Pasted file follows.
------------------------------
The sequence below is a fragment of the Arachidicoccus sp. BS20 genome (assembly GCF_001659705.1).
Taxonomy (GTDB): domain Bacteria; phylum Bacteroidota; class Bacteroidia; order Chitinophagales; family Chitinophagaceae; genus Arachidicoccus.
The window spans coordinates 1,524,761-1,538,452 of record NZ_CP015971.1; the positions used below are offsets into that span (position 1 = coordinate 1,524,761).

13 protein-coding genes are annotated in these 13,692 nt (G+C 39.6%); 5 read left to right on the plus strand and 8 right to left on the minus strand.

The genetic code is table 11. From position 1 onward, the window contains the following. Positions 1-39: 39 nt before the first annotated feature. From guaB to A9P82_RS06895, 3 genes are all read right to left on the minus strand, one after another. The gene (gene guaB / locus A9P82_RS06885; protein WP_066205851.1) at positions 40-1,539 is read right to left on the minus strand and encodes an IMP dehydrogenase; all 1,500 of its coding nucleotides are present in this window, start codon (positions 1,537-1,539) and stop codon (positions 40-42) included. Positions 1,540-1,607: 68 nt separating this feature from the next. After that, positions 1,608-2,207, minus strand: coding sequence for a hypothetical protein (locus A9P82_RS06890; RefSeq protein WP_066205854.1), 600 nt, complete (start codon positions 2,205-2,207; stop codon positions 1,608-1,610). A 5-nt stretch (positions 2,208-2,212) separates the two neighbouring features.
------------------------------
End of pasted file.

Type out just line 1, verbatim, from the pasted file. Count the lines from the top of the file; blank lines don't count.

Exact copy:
The sequence below is a fragment of the Arachidicoccus sp. BS20 genome (assembly GCF_001659705.1).